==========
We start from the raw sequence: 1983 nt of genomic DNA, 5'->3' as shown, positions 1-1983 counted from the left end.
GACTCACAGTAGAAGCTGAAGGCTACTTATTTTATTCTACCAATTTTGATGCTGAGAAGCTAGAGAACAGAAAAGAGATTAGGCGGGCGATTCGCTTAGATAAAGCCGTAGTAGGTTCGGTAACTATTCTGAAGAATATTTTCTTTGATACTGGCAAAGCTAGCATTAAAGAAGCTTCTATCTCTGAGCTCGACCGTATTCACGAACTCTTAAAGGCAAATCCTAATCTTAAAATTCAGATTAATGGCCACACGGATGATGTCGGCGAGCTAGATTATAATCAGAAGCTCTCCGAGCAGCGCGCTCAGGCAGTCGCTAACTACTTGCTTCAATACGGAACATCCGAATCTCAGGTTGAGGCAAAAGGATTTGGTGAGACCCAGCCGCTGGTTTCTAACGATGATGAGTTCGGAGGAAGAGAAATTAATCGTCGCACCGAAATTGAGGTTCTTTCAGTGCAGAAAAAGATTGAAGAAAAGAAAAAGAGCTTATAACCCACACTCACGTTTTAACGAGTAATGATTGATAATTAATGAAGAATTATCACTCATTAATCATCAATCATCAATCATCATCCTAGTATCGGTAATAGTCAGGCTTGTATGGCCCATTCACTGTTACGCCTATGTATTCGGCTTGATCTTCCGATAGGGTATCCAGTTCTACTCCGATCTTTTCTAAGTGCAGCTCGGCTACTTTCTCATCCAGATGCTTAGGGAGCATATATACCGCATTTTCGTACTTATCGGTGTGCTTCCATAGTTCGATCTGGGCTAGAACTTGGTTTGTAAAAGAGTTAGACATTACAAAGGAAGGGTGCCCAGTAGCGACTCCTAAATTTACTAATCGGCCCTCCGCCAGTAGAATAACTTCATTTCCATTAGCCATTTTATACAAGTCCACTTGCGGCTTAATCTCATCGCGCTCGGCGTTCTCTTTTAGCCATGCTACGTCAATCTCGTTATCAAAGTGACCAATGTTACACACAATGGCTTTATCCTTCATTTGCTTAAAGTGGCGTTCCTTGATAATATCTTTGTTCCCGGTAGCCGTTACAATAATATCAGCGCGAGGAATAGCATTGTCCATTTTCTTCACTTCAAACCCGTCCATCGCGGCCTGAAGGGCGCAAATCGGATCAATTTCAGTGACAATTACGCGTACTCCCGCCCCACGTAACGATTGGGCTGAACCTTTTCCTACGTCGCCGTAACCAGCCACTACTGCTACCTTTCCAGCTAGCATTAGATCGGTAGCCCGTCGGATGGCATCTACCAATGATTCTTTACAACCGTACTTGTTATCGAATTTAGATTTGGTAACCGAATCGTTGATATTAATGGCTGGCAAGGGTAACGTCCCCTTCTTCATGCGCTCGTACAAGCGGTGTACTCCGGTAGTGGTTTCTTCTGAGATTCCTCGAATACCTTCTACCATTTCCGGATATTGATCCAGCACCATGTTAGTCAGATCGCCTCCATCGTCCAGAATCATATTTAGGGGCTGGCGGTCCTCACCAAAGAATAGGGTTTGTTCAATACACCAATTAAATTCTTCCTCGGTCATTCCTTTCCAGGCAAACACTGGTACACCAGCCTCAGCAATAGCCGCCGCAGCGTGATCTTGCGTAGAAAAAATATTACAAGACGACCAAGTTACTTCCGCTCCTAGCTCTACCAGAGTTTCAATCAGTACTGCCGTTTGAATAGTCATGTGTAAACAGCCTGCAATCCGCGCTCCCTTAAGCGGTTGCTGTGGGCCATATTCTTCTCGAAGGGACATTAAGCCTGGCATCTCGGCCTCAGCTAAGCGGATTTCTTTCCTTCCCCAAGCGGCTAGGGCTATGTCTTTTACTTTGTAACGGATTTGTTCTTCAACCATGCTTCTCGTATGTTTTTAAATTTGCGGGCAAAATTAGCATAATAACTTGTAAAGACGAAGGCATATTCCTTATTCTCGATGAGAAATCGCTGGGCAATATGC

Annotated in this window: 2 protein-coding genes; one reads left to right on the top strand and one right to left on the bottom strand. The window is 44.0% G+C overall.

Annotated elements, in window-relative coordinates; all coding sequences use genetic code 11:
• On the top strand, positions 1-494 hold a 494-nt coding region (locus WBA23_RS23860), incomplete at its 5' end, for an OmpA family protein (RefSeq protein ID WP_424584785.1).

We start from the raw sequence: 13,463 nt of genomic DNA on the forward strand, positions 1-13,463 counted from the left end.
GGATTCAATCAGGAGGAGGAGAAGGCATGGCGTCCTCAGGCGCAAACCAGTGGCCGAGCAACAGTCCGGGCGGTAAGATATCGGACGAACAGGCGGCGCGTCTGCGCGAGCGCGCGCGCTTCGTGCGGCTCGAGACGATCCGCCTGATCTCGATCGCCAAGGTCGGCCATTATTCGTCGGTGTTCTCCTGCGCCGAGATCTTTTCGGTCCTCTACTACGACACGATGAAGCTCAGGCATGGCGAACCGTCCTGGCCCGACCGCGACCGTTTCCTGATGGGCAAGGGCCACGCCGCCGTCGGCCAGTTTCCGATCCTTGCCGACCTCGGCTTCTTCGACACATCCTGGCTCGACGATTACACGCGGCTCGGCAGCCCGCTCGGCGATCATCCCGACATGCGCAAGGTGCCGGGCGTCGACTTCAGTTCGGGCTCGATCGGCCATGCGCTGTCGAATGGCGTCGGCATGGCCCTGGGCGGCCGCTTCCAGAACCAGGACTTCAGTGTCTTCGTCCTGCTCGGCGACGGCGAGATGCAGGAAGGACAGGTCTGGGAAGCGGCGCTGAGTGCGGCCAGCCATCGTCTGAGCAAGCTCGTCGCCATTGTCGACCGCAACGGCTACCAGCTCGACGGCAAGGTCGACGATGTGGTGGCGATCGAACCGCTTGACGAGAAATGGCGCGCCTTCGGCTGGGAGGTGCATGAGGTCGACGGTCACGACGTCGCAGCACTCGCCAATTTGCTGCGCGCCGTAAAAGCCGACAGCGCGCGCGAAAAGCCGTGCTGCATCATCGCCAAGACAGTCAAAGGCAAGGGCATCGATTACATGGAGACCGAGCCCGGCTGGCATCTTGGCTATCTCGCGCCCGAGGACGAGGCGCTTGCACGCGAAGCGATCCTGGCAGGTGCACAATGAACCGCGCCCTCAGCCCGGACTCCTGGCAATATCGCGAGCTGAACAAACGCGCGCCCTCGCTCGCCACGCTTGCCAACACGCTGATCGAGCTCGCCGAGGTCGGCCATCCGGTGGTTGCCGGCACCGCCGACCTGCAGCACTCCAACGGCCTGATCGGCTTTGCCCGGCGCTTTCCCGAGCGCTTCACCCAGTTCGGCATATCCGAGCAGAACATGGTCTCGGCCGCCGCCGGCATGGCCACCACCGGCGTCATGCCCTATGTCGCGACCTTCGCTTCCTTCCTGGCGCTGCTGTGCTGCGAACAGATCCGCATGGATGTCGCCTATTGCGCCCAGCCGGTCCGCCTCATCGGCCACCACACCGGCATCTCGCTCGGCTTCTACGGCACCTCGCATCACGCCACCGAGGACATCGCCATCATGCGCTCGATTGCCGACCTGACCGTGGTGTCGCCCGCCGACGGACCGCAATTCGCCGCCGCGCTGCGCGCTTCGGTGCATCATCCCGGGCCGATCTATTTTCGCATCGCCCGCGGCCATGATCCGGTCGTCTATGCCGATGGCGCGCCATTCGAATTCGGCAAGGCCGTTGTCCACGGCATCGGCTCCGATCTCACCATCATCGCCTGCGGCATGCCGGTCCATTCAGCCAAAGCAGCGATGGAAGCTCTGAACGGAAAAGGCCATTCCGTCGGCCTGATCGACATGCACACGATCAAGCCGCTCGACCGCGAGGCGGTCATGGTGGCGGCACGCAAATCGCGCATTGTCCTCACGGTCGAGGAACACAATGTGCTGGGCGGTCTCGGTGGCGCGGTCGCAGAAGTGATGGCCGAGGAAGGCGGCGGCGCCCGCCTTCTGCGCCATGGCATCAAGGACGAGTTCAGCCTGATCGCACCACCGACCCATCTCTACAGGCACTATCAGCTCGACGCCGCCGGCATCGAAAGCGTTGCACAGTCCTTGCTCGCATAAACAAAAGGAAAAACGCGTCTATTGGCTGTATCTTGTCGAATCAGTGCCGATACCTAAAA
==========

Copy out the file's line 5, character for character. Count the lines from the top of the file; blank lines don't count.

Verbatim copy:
• On the top strand, positions 1-494 hold a 494-nt coding region (locus WBA23_RS23860), incomplete at its 5' end, for an OmpA family protein (RefSeq protein ID WP_424584785.1).